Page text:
Carolyn See''s "Making a Literary Life: Advice for Writers and Other Dreamers" is the best book about writing and publishing I''ve come across -- and we all know there are plenty of them out there.
See projects a realistic, down-to-earth look at what it''s REALLY like to write and get published. It''s the kind of book that most writers, quite honestly, won''t like because they''ve been told all these years that, "Yes, you CAN be a published author in just three easy steps." If you''re self-publishing, that''s true; but if you want to publish the "old-fashioned way" See''s insights and savvy insider''s advice will give you the lowdown. It''s not all doom and gloom, to be sure -- because she also provides some great tips about living a writer''s life that you''d probably not ever think of otherwise; i.e., handwriting "charming notes" to your favorite autors to establish a connection.
See takes the reader/wanna-be writer through the steps of writing (1,000 words a day, WITHOUT FAIL), submissions and rejections (and acceptances!), publication (why isn''t anyone buying my book?), marketing and promotion (about 98% on your own, and on your own dime), and the aftermath of the whole rollercoaster process.
It''s an absorbing read and, at 288 pages, easy enough to get through in a few days. She provides dozens of anecdotes about hers, and others'', experiences. Some are humorous; See has a wry sense of humor and isn''t afraid to laugh at herself (read her autobiography, "Dreaming: Hard Luck and Good Times in America" and you''ll know why).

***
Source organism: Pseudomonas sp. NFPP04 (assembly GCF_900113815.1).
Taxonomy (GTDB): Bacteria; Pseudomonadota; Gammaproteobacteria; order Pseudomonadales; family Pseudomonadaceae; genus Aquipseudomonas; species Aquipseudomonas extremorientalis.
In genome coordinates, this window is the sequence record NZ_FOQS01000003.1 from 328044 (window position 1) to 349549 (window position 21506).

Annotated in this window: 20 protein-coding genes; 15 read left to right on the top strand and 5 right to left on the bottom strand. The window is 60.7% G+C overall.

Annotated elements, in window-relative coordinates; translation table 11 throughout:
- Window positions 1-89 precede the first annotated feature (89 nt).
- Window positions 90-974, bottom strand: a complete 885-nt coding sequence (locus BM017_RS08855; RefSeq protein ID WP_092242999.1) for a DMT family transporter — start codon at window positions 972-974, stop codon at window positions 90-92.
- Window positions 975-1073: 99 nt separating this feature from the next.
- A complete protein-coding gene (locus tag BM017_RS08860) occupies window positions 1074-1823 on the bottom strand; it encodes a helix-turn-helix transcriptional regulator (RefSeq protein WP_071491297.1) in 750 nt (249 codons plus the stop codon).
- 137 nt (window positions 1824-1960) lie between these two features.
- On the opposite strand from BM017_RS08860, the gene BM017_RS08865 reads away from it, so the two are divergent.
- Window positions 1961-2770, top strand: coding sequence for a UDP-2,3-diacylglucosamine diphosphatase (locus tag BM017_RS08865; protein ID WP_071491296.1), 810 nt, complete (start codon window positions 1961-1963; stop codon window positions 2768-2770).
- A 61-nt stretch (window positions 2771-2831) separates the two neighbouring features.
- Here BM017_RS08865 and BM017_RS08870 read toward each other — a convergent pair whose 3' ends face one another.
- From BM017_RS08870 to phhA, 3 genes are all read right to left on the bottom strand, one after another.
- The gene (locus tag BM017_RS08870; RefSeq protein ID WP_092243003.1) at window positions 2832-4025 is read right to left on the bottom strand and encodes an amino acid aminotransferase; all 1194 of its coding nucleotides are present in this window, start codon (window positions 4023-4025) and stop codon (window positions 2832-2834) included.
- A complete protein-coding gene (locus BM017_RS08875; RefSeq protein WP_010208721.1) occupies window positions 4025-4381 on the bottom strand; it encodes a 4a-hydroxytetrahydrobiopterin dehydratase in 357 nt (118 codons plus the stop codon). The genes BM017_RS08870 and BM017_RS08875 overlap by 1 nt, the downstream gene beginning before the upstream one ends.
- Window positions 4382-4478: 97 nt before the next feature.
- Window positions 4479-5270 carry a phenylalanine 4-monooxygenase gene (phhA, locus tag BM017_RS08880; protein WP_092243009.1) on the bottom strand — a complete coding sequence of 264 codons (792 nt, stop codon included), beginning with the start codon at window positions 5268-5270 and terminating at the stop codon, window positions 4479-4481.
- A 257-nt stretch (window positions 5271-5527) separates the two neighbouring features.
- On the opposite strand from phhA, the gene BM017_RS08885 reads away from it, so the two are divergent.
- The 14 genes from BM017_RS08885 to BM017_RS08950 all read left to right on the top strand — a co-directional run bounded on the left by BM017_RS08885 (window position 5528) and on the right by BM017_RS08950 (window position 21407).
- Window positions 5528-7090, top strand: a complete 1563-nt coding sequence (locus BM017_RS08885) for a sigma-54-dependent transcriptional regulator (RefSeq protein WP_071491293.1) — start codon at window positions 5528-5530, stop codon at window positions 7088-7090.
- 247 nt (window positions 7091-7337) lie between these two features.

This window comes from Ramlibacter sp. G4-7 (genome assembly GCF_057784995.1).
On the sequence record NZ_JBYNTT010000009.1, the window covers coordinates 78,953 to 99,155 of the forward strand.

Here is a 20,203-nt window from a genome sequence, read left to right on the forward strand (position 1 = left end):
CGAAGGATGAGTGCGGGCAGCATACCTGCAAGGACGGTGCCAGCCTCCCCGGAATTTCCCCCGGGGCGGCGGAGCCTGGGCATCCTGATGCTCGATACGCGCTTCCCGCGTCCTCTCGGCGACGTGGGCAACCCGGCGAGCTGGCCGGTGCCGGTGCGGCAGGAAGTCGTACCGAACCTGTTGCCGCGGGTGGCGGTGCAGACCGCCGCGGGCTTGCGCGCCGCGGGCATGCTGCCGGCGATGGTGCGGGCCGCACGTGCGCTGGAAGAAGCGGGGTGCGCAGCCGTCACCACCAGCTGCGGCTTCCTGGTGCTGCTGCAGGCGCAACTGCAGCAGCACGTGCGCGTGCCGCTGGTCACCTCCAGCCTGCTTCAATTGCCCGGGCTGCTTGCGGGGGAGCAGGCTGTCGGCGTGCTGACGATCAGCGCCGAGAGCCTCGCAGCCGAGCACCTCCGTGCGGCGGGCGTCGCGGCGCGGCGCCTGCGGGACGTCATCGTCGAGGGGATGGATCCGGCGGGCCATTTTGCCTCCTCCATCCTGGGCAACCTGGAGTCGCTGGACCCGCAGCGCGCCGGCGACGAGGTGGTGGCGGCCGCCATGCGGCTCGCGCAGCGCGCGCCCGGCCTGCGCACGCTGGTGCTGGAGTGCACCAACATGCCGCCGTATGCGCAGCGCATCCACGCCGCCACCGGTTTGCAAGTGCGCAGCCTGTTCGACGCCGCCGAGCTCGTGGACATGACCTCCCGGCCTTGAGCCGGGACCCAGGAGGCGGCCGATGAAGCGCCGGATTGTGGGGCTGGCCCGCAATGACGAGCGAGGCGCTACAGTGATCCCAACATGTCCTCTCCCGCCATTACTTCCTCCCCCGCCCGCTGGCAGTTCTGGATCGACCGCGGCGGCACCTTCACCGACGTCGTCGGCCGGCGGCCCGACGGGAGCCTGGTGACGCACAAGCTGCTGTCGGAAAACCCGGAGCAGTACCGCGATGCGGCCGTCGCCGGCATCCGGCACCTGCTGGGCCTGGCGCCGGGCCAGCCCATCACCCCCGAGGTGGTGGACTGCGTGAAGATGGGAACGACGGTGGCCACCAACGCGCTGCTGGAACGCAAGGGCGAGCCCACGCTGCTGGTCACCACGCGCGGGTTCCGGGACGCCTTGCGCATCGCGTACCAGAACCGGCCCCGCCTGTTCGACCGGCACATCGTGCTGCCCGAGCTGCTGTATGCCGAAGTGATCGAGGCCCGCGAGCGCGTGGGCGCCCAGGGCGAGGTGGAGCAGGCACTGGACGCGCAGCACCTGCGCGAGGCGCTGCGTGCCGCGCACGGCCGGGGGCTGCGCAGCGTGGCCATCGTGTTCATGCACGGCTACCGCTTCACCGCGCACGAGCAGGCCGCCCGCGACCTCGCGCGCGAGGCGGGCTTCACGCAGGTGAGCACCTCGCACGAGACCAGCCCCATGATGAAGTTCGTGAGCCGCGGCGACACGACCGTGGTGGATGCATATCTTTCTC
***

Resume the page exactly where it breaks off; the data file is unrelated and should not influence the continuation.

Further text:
Others, though are sobering -- designed to make aspiring writers understand the realities of the process. What I sensed See is trying to tell us throughout "Making a Literary Life" -- at least, what I came away with -- was that, if you want to write, and you want to make this your career, and you want to support yourself (even if rather modeslty), then yes, follow the dream; it;sa what you were meanto be and do. But, don''t kid yourself about your chances of being the next Danielle Steele, or being whisked off on world book tours aboard luxurious private jets.
Though never stated outright, I believe See admonishes us to write because you have to write, because you love to write, because you don''t know what else would bring you such consummation. So be prepared to encounter and engage the snafus she ascribes, especially to the publishing end. T^hen just go about your business -- and pleasure -- armed with See''s savvy, witty advice and sense of good humor.